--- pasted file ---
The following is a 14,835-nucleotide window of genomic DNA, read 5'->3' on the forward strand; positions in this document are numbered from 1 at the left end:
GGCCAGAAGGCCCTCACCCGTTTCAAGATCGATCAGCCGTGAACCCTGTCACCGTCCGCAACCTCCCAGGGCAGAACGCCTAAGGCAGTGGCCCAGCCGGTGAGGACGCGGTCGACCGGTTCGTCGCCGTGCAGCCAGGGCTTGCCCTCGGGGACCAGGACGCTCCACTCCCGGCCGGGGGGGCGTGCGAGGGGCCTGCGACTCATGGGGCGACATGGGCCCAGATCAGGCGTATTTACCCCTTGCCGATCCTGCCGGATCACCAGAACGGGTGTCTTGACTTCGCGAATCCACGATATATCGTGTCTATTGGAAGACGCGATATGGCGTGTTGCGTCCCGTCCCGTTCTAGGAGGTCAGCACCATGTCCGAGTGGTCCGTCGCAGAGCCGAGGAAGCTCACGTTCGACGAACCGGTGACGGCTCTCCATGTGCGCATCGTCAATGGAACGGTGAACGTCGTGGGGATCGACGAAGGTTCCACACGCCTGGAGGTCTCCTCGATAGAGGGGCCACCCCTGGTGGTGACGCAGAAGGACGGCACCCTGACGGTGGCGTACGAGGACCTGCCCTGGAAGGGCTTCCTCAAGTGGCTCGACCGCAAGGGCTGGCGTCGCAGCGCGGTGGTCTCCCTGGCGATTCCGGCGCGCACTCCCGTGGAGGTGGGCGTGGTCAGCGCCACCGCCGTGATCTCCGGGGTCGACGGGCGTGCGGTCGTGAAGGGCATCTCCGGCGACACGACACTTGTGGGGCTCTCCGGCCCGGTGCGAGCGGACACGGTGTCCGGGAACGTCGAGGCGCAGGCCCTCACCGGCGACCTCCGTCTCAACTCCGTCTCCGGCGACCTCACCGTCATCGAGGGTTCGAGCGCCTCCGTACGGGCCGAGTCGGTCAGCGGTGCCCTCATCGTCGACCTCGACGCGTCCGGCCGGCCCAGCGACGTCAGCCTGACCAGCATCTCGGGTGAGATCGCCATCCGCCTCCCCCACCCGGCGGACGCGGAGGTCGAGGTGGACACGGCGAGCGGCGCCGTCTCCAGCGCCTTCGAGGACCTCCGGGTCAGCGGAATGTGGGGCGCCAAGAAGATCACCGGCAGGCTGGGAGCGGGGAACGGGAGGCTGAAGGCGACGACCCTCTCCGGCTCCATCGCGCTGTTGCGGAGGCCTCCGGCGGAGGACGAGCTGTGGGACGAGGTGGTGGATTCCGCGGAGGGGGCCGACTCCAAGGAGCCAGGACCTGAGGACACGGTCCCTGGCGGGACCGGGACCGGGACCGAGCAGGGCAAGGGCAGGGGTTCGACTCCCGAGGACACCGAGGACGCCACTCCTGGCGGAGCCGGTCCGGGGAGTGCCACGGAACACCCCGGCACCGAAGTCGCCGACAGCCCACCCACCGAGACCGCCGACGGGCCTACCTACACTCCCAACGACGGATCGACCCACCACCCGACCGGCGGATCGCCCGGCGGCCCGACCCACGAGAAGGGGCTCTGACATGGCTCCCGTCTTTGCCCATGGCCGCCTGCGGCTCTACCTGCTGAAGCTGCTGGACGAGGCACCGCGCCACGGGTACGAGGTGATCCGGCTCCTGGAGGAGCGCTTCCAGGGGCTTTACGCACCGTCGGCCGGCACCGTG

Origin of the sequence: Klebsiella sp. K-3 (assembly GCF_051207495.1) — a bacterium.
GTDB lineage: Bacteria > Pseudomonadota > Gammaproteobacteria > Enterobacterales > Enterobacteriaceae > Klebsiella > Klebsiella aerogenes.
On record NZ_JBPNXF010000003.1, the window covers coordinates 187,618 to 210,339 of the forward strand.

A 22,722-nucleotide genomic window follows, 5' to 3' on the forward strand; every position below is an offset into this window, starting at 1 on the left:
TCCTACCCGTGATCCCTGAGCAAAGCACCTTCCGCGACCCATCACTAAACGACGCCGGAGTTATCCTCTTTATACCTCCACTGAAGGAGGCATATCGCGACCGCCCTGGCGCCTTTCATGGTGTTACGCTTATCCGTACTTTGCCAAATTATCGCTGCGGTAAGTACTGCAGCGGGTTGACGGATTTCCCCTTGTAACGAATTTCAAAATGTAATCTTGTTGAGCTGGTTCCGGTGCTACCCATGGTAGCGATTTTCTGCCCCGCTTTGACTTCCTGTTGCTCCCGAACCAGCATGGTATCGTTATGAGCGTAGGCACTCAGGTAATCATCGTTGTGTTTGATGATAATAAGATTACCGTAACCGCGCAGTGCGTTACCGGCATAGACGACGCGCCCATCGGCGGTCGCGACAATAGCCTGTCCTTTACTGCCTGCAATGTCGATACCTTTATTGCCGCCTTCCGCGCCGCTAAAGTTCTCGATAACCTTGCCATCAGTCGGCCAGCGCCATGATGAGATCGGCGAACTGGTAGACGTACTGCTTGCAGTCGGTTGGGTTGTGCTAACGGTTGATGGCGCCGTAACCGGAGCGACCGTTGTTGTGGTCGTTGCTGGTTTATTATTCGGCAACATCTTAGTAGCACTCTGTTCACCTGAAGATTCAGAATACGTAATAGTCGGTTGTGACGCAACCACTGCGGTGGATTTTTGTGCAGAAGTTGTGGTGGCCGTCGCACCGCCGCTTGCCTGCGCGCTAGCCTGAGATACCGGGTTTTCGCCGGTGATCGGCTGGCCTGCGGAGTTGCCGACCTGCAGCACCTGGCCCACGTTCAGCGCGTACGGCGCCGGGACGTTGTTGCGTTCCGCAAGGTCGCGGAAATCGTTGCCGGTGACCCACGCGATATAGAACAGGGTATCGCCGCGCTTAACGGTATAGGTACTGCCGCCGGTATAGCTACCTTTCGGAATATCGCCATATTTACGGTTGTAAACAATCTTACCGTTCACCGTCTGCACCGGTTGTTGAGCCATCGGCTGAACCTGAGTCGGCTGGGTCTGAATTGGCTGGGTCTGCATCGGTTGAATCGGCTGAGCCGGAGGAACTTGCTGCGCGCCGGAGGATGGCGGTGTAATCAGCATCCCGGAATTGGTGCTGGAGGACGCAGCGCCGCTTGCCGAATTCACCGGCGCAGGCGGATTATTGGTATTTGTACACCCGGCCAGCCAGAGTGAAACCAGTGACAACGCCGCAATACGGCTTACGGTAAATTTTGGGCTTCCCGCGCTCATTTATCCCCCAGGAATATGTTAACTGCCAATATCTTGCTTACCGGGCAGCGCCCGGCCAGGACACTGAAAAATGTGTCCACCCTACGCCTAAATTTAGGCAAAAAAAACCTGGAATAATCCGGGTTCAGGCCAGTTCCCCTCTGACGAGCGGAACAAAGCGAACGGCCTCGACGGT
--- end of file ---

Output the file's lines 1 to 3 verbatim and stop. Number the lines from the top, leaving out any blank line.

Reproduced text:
The following is a 14,835-nucleotide window of genomic DNA, read 5'->3' on the forward strand; positions in this document are numbered from 1 at the left end:
GGCCAGAAGGCCCTCACCCGTTTCAAGATCGATCAGCCGTGAACCCTGTCACCGTCCGCAACCTCCCAGGGCAGAACGCCTAAGGCAGTGGCCCAGCCGGTGAGGACGCGGTCGACCGGTTCGTCGCCGTGCAGCCAGGGCTTGCCCTCGGGGACCAGGACGCTCCACTCCCGGCCGGGGGGGCGTGCGAGGGGCCTGCGACTCATGGGGCGACATGGGCCCAGATCAGGCGTATTTACCCCTTGCCGATCCTGCCGGATCACCAGAACGGGTGTCTTGACTTCGCGAATCCACGATATATCGTGTCTATTGGAAGACGCGATATGGCGTGTTGCGTCCCGTCCCGTTCTAGGAGGTCAGCACCATGTCCGAGTGGTCCGTCGCAGAGCCGAGGAAGCTCACGTTCGACGAACCGGTGACGGCTCTCCATGTGCGCATCGTCAATGGAACGGTGAACGTCGTGGGGATCGACGAAGGTTCCACACGCCTGGAGGTCTCCTCGATAGAGGGGCCACCCCTGGTGGTGACGCAGAAGGACGGCACCCTGACGGTGGCGTACGAGGACCTGCCCTGGAAGGGCTTCCTCAAGTGGCTCGACCGCAAGGGCTGGCGTCGCAGCGCGGTGGTCTCCCTGGCGATTCCGGCGCGCACTCCCGTGGAGGTGGGCGTGGTCAGCGCCACCGCCGTGATCTCCGGGGTCGACGGGCGTGCGGTCGTGAAGGGCATCTCCGGCGACACGACACTTGTGGGGCTCTCCGGCCCGGTGCGAGCGGACACGGTGTCCGGGAACGTCGAGGCGCAGGCCCTCACCGGCGACCTCCGTCTCAACTCCGTCTCCGGCGACCTCACCGTCATCGAGGGTTCGAGCGCCTCCGTACGGGCCGAGTCGGTCAGCGGTGCCCTCATCGTCGACCTCGACGCGTCCGGCCGGCCCAGCGACGTCAGCCTGACCAGCATCTCGGGTGAGATCGCCATCCGCCTCCCCCACCCGGCGGACGCGGAGGTCGAGGTGGACACGGCGAGCGGCGCCGTCTCCAGCGCCTTCGAGGACCTCCGGGTCAGCGGAATGTGGGGCGCCAAGAAGATCACCGGCAGGCTGGGAGCGGGGAACGGGAGGCTGAAGGCGACGACCCTCTCCGGCTCCATCGCGCTGTTGCGGAGGCCTCCGGCGGAGGACGAGCTGTGGGACGAGGTGGTGGATTCCGCGGAGGGGGCCGACTCCAAGGAGCCAGGACCTGAGGACACGGTCCCTGGCGGGACCGGGACCGGGACCGAGCAGGGCAAGGGCAGGGGTTCGACTCCCGAGGACACCGAGGACGCCACTCCTGGCGGAGCCGGTCCGGGGAGTGCCACGGAACACCCCGGCACCGAAGTCGCCGACAGCCCACCCACCGAGACCGCCGACGGGCCTACCTACACTCCCAACGACGGATCGACCCACCACCCGACCGGCGGATCGCCCGGCGGCCCGACCCACGAGAAGGGGCTCTGACATGGCTCCCGTCTTTGCCCATGGCCGCCTGCGGCTCTACCTGCTGAAGCTGCTGGACGAGGCACCGCGCCACGGGTACGAGGTGATCCGGCTCCTGGAGGAGCGCTTCCAGGGGCTTTACGCACCGTCGGCCGGCACCGTG

Origin of the sequence: Klebsiella sp. K-3 (assembly GCF_051207495.1) — a bacterium.